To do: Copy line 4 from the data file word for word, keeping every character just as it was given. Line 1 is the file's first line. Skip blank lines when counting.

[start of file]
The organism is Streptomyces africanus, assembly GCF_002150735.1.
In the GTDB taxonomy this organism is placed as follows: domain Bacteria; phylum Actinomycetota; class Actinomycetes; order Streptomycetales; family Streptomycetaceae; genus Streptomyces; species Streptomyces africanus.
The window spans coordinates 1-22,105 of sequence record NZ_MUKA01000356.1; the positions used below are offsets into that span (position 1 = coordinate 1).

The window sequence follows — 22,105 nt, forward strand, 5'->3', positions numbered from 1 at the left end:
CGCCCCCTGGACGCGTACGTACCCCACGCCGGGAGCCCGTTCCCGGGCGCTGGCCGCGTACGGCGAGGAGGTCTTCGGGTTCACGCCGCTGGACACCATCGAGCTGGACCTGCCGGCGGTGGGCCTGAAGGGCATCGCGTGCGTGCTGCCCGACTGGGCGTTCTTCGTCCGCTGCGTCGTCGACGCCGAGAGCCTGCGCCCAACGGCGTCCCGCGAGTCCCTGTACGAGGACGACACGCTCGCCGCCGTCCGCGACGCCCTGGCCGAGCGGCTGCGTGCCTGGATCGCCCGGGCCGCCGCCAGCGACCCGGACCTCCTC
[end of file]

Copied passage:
The window sequence follows — 22,105 nt, forward strand, 5'->3', positions numbered from 1 at the left end: